There are also rituals that the Qur’ān made voluntary, yet the jurists have made them obligatory. Moreover, they have agreed, in this present age, that abandoning them should incur punishment. Like fasting. On this the Qur’ānic verse says:

O you who believe! Fasting is prescribed for you, even as it was prescribed for those before you, that you may ward off (evil); For a certain number of days; but whoever among you is sick or on a journey, then (he shall fast) a (like) number of other days; and those who are not able to do it may effect a redemption by feeding a poor man, so whoever does good spontaneously it is better for him; and that you fast is better for you if you did but know.[3]

However, according to the strict proclivities of the jurists during the era of decadence, the last part of the verse was made to abrogate what preceded it. And so, for the first time, we see here an abrogated and an abrogated verse together within one and the same verse! However, even assuming the validity of this arbitrary conclusion, the latter part of the verse employs a voluntary act, which means that we have here a voluntary ritual that is not obligatory in any way. Unless, that is, we were to make the language say what it does not say!

There are Qur’ānic verses whose rulings were abrogated due to the absence of their subject, and it is not possible to derive from them, whether by analogy or otherwise, any universal and mandatory law. Take migration, for example. The verse says:

Whosoever migrates for the cause of Allah will find much refuge and abundance in the earth.[4]

Another verse expresses this in a more obligatory way:

And those who believed but did not leave their homes, ye have no duty to protect them till they leave their homes.[5]

And if it is correct to say that the ruling of the verses that encourage migration was abrogated immediately following the conquest of Mecca, do we not have the right to ask whether the verses of jihād and fighting were in turn similarly abrogated following the emergence of states of law, of international institutions and covenants.

The fact is that some takfīrī jurists have derived some terrifying rulings by this process of analogy, such as by taking the verse Fighting is ordained for you [6] and applying an analogy with the verse Fasting is ordained for you ! [7] This is exactly what ‘Abd al-Salām Farag, the author of the work Al-Farīḍa al-Ghā’iba (‘The Neglected Duty’), did.[8]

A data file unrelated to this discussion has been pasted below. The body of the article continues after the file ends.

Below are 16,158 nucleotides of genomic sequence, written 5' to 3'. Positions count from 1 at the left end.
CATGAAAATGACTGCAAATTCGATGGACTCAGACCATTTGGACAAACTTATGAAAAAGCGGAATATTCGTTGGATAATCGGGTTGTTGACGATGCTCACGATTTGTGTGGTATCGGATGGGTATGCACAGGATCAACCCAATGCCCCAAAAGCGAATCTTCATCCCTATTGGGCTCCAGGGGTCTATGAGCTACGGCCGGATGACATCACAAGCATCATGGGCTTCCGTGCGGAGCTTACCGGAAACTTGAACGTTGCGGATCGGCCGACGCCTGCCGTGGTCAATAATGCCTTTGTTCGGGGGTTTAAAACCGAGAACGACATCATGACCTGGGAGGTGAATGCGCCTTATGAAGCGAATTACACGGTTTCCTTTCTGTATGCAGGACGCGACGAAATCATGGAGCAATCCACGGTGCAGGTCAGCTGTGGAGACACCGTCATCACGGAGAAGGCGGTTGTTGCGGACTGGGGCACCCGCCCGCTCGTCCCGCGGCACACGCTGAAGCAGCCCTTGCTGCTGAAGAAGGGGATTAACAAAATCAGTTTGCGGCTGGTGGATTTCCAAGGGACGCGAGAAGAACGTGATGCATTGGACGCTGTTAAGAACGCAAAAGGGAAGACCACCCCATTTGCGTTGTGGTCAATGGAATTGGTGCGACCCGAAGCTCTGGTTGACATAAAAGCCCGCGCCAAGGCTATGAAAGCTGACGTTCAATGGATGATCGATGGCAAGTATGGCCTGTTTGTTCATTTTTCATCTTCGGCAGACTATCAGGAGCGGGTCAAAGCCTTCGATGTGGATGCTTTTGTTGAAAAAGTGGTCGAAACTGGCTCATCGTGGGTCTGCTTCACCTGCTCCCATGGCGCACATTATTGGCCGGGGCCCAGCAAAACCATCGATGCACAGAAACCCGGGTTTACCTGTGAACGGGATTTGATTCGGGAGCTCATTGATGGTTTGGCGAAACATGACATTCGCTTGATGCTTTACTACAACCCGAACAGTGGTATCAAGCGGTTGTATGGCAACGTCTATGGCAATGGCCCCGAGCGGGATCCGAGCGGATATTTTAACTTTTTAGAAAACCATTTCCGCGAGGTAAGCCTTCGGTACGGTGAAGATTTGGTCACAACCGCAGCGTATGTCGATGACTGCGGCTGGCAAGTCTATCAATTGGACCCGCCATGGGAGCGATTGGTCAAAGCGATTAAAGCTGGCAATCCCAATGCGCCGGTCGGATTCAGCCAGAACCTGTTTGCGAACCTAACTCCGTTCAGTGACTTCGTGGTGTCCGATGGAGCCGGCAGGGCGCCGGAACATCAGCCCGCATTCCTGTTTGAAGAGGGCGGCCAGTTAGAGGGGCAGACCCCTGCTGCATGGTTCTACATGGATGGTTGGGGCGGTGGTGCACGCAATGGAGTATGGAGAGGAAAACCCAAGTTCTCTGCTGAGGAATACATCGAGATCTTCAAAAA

But we also come up against another observation: in contrast to the Qur’ānic verses that contain incitement to fighting and jihād in specific contexts, there is a phrase in the Qur’ān that represents the clearest formula for expressing the authenticity of freedom of religious belief: lā ikrāha fī al-dīn (‘there is to be no compulsion in religion’).[9]

The paradox does not lie here, but at the jurisprudential level. At a time when jurists deduced dozens of rulings from verses speaking of war, jihād and combat, they did not deduce from the above verse on ‘no compulsion in religion’ any law worth mentioning.  In fact, the opposite was the case: they only derived what was termed ‘rulings of the people of the dhimma’.[10] In this way – and in the language of the times – they emptied the ruling of its content, and weakened the force of the negative particle in the Qur’ānic phrase lā ikrāha fī al-dīn.

[1] Qur’ān CII (al-Takāthur), 1-2.

[2] Qur’ān V (al-Mā’ida), 48.

[3] Qur’ān II (al-Baqara), 183-4.

[4] Qur’ān IV (al-Nisā’), 100.

[5] Qur’ān VIII (al-Anfāl), 72.

[6] Qur’ān II (al-Baqara), 216: Fighting is ordained for you, thought it is hateful to you; and it may be that you dislike a thing while it is good for you, and it may be that you love a thing while it is evil for you, and Allah knows, while you do not know.

[7] Qur’ān II (al-Baqara), 183: O you who believe! fasting is ordained for you, as it was ordained for those before you, so that you may guard (against evil).

[8] Muḥammad ‘Abd al-Salām Farag (1954-1982) was an Egyptian radical Islamist and theorist. He led the Cairo branch of the Islamist group Tanẓīm al-Jihād and contributed to elevating the role of jihād in radical Islam with his pamphlet The Neglected Duty. He was executed in 1982 for his role in coordinating the assassination of Egyptian president Anwar Sadat. (Ed.)

[9] Qur’ān II (al-Baqara), 256: There is no compulsion in religion. The right direction is henceforth distinct from error. And he who rejects false deities and believes in Allah has grasped a firm handhold which will never break. Allah is Hearer, Knower.

[10] See Glossary: ‘dhimma’.

‘Abd al-Salām Farag: violent wielder of the fiqh tool of analogy